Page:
The Washington Department of Ecology began operating the groundwater extraction and treatment system at the former Wyckoff facility in 2012. The system includes a network of wells to pump contaminated groundwater from the facility’s upper aquifer. Pumping draws groundwater away from the perimeter of the site, and prevents it from moving down into the drinking water aquifer below the site. In addition to this ongoing operation, EPA is working to implement three additional cleanup actions. These actions were selected by EPA in a May 2018 Record of Decision Amendment (PDF):

  • Access Road Improvements: Improvements are needed on Creosote Place N.E., the road between Eagle Harbor Drive and the former wood-treating facility. The improvements, which will reduce the steep grade over a portion of the road and straighten a sharp curve, are needed to transport large construction equipment and materials to the work area.
  • Perimeter Wall Replacement: The current perimeter wall was constructed of interlocking steel sheets, driven to a depth of 80 feet below ground. The above-ground portion of the wall is corroding, and a new wall is needed to contain contaminated soils and groundwater. The new wall will be designed to contain upland soils and groundwater, both now and after additional cleanup actions are carried out in the upland portion of the site. The new wall will also be designed to withstand saltwater corrosion, the erosive forces of tides and currents, and anticipated sea level rise. The conceptual design is a reinforced concrete wall, built on the outboard/seaward side of the existing wall.
  • Dredging and capping contaminated beach sediments: Contaminated sediments from select areas of the beaches north and east of the former wood-treating facility will be dredged. The dredged sediments will be disposed offsite, in a landfill. Dredged areas will be covered with an oil-absorbing material, to prevent any contamination left below the beaches from migrating upward. Excavated areas will then be filled with clean, imported sand and gravels selected to match the surrounding beach.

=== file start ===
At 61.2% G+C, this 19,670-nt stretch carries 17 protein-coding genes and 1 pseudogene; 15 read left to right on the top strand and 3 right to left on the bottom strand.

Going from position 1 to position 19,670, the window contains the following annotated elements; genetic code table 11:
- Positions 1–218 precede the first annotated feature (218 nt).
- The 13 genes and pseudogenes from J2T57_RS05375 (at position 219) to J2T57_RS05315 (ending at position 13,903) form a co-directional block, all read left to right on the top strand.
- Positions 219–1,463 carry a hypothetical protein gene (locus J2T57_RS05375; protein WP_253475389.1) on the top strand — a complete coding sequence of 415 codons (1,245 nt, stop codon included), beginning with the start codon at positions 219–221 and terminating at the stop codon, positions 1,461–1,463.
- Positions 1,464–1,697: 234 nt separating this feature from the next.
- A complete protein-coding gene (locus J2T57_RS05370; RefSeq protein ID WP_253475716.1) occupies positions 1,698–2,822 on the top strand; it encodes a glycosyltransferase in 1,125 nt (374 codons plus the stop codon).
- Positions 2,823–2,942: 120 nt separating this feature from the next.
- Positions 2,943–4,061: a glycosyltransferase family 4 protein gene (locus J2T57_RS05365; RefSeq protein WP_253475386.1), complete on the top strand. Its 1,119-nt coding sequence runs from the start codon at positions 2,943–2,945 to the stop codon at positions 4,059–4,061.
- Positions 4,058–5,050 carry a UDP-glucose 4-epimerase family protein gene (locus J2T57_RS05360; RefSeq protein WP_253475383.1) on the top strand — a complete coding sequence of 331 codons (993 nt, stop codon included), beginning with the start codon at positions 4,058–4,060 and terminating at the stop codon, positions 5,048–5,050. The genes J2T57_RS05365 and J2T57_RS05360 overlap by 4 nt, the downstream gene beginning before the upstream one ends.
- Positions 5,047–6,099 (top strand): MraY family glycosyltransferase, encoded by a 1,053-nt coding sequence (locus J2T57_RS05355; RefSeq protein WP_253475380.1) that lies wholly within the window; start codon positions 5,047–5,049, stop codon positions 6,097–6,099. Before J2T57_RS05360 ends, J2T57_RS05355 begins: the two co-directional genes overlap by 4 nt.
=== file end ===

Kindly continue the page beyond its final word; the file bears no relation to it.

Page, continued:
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What Is the Current Site Status?

Extensive cleanup work has been completed since Wyckoff/Eagle Harbor was added to the Superfund list in 1987.

  • Eagle Harbor Sediment. More than 70 acres of sediment in Eagle Harbor have been capped with a thick layer of clean sand. The cap prevents fish and other marine organisms from coming into contact with the contamination. Special rules for boaters are in place to prevent activities like anchoring,which could damage the cap.
  • Wyckoff wood treating facility soil and groundwater. Cleanup activities already completed include: demolishing buildings at the former Wyckoff wood treating facility, removing wood treating chemicals left in tanks and pipes, and hauling away contaminated soil and debris. EPA has also installed groundwater extraction wells, an onsite treatment plant, and a metal sheet pile wall around the upland area. Ecology operates the groundwater extraction and treatment system.
  • West Harbor soil and sediment – Cleanup activities at the former shipyard included studying and controlling upland sources of contamination. Sediments contaminated with mercury were excavated and disposed upland, and a clean sediment cap placed over areas of concern. The cleanup included building a nearshore confined disposal facility (CDF) in intertidal areas next to the former shipyard property. The CDF was built on lands owned by the Washington Department of Transportation (WSDOT) and now serves as a work area at the WSDOT ferry maintenance facility. The remedy is functioning as designed and no further cleanup work is planned. Regular inspections and monitoring are performed to ensure the remedy remains protective of people and the environment.